First person: An Austin dad limits screen time to combat childhood obesity

Excessive screen time is linked to childhood obesity. And what’s one of the very biggest predictors of kids’ screen time? Their parents’ habits.

According to analysis of a survey detailed in the August issue of Pediatrics (and published online on July 15), one parental hour in front of the TV translates into 23 extra minutes for kids. “Parent television time is associated with child television time and had a stronger relationship to child time than access to television in the home or the child’s bedroom, as well as parental rules about television viewing and co-viewing,” notes the journal. The findings were relevant for children of all ages.

Parental behaviors impact childhood obesity rates

The take away for parents couldn’t be more obvious: We have a huge role in modeling healthy behaviors to counteract the many environmental factors that contribute to childhood obesity. David, a dad from Austin, has long been concerned about finding ways to ensure his son Jesse stays healthy. But he doesn’t do it by laying down the law. He makes sure he and his son are out in the world, being active, having fun and staying away from screens.

David’s story

You won’t see me sitting around doing nothing or watching TV all day, so you won’t see Jesse doing that either. Baseball is our connection. It’s Jesse’s favorite sport, so he plays in the fall and in the spring. I’m papa and I’m coach. It’s something we can do together and something that keeps him from just sitting and watching TV.

When baseball season is over, we do workouts every morning. Our workouts vary. We do a full-body workout with light weights and calisthenics, and then we play ball. We practice correct posture with weights that aren’t too heavy for a growing kid. I’ve studied the right way to lift, and I’ve tried to teach that to Jesse. Everything I’ve read says to build muscle tone by keeping the muscle growing at a nice, easy pace. I don’t want him to lift weights that are too heavy and hurt himself.

I really try to find ways to add more exercise to many of the activities we do together. When we play basketball, I will sometimes let Jesse rebound his own balls because he gets more exercise if he goes and gets them instead of me waiting to throw the ball back to him. Or sometimes I’ll take him one-on-one. When he isn’t in school, we’d go walk around museums or take hikes. We used to hike all the way around the lake in downtown Austin.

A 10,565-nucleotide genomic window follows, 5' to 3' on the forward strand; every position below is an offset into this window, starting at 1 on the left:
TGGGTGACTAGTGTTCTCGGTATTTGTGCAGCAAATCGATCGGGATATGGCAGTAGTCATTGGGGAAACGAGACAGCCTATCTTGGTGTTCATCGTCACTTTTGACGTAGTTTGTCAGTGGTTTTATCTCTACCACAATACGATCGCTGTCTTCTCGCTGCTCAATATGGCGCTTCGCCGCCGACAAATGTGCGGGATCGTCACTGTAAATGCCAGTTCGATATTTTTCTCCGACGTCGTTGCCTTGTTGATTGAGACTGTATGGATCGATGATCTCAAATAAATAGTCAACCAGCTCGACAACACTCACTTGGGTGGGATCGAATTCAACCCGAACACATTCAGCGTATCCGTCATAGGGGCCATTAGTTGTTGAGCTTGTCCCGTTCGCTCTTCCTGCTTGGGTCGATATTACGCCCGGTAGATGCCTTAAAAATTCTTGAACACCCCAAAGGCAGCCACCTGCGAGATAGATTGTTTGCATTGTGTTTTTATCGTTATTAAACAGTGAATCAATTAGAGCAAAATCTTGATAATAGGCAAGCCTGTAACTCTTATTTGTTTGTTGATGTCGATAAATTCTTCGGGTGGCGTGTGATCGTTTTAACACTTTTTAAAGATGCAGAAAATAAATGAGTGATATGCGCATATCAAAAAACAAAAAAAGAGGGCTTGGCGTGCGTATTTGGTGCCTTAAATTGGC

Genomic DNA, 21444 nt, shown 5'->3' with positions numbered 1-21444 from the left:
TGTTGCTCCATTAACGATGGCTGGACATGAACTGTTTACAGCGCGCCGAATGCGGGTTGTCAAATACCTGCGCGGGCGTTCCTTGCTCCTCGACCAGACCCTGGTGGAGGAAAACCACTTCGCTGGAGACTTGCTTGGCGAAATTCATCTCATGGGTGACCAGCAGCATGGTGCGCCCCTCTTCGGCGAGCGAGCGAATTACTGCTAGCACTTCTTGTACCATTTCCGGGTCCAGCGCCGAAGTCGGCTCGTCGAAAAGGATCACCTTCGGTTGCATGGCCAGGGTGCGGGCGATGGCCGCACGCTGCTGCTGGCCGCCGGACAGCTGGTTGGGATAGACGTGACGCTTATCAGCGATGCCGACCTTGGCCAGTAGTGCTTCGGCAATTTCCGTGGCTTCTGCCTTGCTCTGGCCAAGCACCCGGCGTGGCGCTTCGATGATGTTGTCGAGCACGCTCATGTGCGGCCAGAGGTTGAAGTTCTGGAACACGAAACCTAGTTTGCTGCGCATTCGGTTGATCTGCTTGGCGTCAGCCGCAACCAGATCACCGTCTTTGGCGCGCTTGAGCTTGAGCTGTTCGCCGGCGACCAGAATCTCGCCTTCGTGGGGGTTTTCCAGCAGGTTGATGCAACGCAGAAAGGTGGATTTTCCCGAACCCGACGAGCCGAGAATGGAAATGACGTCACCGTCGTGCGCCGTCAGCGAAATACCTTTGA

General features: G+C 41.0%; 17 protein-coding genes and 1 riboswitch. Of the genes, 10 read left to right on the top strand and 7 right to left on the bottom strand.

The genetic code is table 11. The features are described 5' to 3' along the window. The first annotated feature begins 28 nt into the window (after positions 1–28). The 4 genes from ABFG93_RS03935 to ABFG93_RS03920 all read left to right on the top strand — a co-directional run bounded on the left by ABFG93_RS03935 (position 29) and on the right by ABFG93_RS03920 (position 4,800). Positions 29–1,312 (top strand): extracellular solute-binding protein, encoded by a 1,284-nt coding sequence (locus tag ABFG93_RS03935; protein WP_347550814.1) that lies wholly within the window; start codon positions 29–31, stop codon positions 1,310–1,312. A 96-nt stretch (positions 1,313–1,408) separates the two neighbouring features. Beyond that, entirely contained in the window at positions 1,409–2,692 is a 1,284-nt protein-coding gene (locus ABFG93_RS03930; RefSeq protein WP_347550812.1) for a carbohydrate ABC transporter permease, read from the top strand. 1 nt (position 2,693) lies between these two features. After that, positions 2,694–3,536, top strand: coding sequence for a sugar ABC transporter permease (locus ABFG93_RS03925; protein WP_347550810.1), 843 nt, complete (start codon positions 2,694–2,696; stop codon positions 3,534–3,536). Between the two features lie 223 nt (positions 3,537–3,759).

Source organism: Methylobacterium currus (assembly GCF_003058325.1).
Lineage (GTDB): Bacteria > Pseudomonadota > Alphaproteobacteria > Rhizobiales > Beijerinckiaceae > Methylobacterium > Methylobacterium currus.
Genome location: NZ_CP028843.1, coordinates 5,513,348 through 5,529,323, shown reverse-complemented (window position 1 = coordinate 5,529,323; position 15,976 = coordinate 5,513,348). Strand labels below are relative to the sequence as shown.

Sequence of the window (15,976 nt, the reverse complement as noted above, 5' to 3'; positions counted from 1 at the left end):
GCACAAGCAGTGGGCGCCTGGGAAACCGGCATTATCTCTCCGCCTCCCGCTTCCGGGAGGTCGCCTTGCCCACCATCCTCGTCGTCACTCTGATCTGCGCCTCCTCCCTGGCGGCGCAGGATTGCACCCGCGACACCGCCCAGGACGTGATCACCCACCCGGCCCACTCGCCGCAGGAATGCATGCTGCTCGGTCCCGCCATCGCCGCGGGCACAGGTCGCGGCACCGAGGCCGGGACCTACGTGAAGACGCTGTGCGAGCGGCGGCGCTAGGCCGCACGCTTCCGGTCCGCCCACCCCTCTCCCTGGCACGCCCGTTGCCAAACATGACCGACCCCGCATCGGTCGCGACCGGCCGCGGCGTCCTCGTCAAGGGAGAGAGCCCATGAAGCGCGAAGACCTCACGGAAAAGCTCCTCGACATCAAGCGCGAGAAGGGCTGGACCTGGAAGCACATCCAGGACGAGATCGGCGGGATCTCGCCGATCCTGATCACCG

A few years ago, we challenged ourselves to walk a total of 100 miles.  Each morning we’d do light calisthenics then walk or run. We did the mile loop around our neighborhood and kept track until we reached a total of 100 miles. It was great because we both felt a sense of accomplishment and it made doing our daily exercise a little more fun.

David’s tips for staying away from screens

  • Make exercise part of your daily routine.  Set a specific time to be physically active each day.
  • Exercise and play with your kids instead of just telling them to go play alone.
  • Drink plenty of water while being active.
  • Parents should limit their own screen time if they expect their kids to do the same.
  • Do activities that are fun for you and your kids so they aren’t tempted to be entertained by TVs, computers or electronics.

Hear more of David’s story. To read about David and other families who’ve adopted healthy habits to combat childhood obesity in their own homes visit, and order or download your free copies of A Year of Being Well: Messages from Families on Living Healthier Lives.